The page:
Friday, April 5, 2019

Started Optune, Chemotherapy, and Physical Therapy

We had many visits to various medical offices over the past few weeks. More than the usual fare. That is normal life for a Glioblastoma patient who also happened to break his left knee last June. πŸ˜…

It does look like my body has been able to tolerate the new round of radiation therapy very well. Only complaints so far seems to be short spells of fatigue once in a while, and a couple of no-hair-here bald spots on the top of my head.

Second round with Optune:

I am a strong believer of the benefits of Optune for Glioblastoma patients, as evidenced by my earlier statement: I like being alive. So I will wear Optune always forever. I was using Optune for over 90% of the day everyday for nearly 16 months from March 2017 to June 2018. 

In June 2018, I had my first recurrence. At that time, my confidence in Optune was severely shaken, and I decided to stop using Optune.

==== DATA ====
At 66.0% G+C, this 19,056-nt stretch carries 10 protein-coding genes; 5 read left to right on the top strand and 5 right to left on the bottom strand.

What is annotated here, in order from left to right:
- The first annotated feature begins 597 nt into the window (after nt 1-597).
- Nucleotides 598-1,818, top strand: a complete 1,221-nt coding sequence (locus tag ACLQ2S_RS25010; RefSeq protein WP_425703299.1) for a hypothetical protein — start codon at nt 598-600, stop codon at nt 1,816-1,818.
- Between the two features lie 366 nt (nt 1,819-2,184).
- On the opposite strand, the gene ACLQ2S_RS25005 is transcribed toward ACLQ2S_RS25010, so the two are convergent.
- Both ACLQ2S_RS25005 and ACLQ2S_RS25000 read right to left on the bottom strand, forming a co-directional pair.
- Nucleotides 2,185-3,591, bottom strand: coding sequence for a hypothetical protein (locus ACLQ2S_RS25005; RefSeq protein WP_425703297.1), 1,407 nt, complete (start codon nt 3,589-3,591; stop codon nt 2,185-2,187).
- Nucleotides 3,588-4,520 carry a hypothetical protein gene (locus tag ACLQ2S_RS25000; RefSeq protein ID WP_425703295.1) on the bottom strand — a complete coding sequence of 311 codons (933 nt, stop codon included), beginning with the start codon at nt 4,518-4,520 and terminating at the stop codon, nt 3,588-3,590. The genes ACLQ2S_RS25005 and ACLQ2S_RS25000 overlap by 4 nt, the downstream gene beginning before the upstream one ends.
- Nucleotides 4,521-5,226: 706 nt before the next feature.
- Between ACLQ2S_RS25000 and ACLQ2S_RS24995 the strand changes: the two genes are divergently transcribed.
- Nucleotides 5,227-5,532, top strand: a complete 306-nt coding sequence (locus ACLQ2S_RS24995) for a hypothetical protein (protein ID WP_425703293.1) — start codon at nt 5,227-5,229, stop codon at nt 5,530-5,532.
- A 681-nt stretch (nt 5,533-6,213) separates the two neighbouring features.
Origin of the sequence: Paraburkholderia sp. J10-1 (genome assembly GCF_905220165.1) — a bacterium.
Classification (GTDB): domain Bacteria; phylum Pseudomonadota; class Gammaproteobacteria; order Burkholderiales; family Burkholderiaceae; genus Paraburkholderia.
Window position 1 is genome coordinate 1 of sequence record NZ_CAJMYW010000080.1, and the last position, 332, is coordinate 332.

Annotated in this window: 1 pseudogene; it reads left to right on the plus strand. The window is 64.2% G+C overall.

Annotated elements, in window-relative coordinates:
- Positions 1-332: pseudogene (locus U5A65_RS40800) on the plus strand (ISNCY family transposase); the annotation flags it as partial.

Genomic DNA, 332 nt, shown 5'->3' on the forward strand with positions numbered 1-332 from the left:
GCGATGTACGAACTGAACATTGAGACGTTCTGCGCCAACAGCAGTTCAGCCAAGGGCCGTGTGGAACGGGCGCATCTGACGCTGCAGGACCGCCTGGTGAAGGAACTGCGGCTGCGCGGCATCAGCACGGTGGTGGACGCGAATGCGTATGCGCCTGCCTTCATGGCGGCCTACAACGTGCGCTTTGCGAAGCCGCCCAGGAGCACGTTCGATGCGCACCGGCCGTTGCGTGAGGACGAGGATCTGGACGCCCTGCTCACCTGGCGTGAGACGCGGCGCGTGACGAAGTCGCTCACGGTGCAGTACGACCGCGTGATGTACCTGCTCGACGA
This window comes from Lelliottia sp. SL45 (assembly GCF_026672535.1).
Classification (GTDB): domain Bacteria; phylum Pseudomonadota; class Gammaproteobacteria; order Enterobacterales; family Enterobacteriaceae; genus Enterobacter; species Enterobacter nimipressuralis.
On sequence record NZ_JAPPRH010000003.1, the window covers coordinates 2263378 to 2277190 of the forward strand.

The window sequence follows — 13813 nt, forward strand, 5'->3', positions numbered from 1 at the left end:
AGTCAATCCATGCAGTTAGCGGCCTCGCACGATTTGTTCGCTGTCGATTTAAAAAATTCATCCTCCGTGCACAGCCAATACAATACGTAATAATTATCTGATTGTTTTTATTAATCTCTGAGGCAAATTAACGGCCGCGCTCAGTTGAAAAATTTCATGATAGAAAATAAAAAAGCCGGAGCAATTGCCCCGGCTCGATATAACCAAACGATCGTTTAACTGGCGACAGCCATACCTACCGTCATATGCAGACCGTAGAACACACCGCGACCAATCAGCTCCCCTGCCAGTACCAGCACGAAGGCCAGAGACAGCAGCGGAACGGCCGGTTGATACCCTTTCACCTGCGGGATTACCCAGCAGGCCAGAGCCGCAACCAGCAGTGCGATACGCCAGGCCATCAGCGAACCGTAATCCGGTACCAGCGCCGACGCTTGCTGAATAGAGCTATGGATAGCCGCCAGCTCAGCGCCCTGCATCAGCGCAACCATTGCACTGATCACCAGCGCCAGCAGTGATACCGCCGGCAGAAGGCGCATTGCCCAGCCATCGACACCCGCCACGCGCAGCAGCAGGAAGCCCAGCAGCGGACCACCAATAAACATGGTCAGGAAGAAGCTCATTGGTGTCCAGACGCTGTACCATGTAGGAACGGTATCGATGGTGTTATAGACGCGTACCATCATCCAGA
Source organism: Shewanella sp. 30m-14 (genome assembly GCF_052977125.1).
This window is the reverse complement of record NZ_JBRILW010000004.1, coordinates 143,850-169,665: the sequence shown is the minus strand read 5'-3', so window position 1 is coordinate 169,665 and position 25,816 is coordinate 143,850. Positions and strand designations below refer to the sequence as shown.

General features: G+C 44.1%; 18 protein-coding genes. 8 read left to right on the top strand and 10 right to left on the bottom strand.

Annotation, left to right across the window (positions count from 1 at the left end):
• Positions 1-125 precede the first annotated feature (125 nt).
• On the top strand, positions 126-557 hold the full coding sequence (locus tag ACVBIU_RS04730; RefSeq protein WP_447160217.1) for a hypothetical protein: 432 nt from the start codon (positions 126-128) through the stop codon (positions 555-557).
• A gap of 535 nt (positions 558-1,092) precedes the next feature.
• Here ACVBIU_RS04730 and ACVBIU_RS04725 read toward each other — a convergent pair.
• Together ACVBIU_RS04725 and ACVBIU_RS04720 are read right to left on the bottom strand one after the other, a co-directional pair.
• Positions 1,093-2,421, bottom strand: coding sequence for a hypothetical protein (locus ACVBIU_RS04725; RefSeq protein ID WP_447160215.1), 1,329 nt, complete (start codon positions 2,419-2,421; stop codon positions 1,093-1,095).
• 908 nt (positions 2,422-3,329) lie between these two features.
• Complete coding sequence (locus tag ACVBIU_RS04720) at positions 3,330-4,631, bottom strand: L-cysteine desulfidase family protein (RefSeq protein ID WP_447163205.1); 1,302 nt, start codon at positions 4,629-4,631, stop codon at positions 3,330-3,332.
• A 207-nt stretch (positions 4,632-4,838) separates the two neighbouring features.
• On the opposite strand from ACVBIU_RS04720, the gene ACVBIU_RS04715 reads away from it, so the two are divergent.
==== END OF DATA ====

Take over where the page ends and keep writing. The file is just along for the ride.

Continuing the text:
Very recently I changed my mind about Optune and decided to give it another shot. The original tumor site has been very stable. The recurrence was in a totally different part of the brain. This makes me believe that my aggressive usage of Optune did help. And it could still help keep the tumor at bay for a few more months/years. 

Started this round with Optune a week ago, and have been able to seamlessly incorporate it into my daily life very quickly.

Chemotherapy with Lomustine:

The chemotherapy treatments this time also has been totally different from the daily Temozolomide tablets I used to take during my previous rounds. 

This time I take 180mg of Lomustine tablets orally once every six weeks. Lomustine is said to be a slow-acting drug, and could cause blood-counts to drop rapidly towards the end of the six-week-cycle. My Oncologist has arranged for me to visit the office for blood-work every week while I am on this treatment - to keep an eye on my blood-counts.